Privacy Appliance Is OK

PARC wants the privacy appliance to be owned and operated by data owners.

In recent columns, eWEEKs Cameron Sturdevant articulated concerns about research into privacy appliances funded by the Defense Advanced Research Projects Agency. Though I share many of Sturdevants concerns, I regret that he misrepresented important work taking place at Xeroxs Palo Alto Research Center. His call for PARCs work in privacy protection to be "vehemently opposed by IT leaders" ignores our role in addressing many of the issues hes raised.

DARPA is working with a number of organizations to investigate whether access to information in privately held data sources would measurably increase the governments ability to deter terrorists activities. PARCs research is focused on how to protect individual privacy if such access were allowed. We are working to create a system that respects the needs of data owners and provides a high degree of protection for individuals.

PARC proposes that the privacy appliance would be owned and operated by data owners. They would control what access, if any, they would allow the government. Protections enforced by the privacy appliance would be in addition to any controls that the owners put in place. Thus, if a company grants broad access, the privacy appliance would intervene and prevent the disclosure of inappropriate information. Only with a legal mandate equivalent to a search warrant would an analyst be able to view personally identifiable data—and then within only limited bounds.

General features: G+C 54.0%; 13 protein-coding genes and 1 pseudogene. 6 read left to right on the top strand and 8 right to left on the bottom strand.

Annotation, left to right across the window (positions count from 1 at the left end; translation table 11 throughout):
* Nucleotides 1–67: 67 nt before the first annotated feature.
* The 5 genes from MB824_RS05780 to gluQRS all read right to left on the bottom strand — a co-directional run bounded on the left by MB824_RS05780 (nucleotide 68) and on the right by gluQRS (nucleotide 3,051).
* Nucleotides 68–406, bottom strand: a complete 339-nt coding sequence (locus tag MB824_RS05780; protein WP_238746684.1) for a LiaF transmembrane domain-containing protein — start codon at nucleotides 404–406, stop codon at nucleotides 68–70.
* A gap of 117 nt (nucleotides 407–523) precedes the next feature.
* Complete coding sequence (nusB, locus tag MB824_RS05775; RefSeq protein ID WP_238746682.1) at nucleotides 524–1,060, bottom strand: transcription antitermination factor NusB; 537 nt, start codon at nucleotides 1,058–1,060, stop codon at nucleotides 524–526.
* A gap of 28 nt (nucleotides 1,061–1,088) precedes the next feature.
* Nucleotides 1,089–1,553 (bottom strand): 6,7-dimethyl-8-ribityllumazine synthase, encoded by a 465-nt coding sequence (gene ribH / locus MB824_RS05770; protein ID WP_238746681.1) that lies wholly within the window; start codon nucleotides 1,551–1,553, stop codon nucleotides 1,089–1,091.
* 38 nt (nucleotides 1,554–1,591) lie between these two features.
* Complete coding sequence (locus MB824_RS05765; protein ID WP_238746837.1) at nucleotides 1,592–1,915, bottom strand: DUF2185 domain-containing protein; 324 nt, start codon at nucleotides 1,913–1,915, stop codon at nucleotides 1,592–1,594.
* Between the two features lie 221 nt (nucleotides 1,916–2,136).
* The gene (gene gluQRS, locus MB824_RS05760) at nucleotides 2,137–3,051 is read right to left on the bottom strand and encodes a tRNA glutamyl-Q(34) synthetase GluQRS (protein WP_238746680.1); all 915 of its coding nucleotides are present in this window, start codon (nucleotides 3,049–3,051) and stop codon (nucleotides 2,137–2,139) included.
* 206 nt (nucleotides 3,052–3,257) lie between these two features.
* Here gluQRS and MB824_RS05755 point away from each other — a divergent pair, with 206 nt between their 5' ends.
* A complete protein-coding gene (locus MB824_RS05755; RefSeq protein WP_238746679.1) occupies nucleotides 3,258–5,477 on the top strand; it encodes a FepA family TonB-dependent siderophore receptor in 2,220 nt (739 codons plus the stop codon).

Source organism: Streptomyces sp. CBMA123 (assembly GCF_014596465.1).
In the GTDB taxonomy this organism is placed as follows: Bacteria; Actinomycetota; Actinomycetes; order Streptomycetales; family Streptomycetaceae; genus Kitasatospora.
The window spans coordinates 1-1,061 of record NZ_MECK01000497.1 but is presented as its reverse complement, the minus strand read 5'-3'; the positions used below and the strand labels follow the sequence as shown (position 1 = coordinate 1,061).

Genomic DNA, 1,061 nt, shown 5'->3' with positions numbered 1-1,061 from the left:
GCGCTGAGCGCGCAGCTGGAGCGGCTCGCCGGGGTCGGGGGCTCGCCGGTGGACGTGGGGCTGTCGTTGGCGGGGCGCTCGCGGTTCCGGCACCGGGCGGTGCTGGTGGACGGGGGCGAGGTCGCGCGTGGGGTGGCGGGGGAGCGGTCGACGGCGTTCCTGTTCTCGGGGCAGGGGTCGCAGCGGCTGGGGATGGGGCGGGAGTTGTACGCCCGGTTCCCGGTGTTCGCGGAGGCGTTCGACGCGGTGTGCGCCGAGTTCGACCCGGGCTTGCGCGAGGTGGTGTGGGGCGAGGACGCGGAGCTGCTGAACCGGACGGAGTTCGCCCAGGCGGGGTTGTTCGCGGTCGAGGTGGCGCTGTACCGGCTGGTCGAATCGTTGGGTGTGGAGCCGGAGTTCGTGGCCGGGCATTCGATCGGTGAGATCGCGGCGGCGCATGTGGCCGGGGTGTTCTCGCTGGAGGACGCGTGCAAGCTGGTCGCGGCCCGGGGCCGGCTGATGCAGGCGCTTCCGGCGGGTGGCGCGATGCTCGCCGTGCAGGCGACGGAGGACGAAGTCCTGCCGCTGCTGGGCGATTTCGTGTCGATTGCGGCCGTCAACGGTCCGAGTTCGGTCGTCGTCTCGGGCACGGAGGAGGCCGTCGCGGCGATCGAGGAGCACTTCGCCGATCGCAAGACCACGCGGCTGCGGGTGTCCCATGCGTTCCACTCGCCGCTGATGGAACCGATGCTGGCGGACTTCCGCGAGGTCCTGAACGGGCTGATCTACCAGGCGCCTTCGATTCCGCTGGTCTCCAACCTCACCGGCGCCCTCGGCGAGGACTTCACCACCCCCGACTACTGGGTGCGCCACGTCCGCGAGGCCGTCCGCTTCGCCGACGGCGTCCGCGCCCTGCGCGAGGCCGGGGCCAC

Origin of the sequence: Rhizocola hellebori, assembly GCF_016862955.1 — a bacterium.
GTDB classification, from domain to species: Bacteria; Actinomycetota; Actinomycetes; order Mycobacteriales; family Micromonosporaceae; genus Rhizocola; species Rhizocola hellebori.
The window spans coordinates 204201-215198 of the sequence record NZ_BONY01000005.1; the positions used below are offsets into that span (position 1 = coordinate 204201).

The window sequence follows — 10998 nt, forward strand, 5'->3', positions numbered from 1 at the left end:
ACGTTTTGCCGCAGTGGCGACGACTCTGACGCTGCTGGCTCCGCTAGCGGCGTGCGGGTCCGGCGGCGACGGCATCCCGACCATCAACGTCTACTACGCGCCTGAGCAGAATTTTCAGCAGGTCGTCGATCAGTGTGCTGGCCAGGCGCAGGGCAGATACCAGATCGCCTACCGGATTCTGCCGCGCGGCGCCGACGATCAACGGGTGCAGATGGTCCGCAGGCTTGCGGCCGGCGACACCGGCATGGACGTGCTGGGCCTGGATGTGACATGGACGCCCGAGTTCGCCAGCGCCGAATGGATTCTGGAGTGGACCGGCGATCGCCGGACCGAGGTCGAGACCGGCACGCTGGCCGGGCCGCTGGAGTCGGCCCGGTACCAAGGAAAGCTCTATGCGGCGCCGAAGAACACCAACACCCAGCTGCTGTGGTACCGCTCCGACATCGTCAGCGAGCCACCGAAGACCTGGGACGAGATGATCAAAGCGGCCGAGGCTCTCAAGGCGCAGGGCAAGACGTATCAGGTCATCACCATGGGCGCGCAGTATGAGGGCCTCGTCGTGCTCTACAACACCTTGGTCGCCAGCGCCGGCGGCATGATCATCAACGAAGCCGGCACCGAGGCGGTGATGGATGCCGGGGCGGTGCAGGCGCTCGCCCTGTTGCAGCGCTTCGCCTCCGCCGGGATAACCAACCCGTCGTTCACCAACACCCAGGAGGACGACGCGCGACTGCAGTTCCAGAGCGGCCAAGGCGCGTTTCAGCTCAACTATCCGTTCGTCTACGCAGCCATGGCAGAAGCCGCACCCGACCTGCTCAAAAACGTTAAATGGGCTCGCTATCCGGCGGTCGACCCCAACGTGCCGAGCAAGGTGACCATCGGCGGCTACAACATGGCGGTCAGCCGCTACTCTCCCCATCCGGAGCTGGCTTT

The most critical technologies in the privacy appliance are those that shelter individual privacy. The privacy appliance would obstruct the direct and indirect disclosure of personal identities. To assure queries across multiple sources do not violate privacy, such queries would be filtered by an additional privacy appliance managed by a trusted, independent organization. Immutable audit logs reduce the risk of system abuses and introduce a high level of accountability. No one would be able to misuse data without the strong probability of exposure. The audit trail can serve as an accountability tool and a real-time protective mechanism.

Researchers at PARC responded to DARPAs proposal because they believe they can make key contributions to privacy protection. We expect this work to help guard privacy in government activities and private and commercial settings, where safeguards are lacking.

Open and educated debate will be critical. Policy-makers, Congress and the public will have to make choices about whether government agencies should be allowed access to privately held data and within what legal boundaries.

An overview of PARCs privacy appliance project is available at www.parc. com/privacyappliance.

Mark Bernstein is president and center director of PARC, a Xerox subsidiary. Send your comments to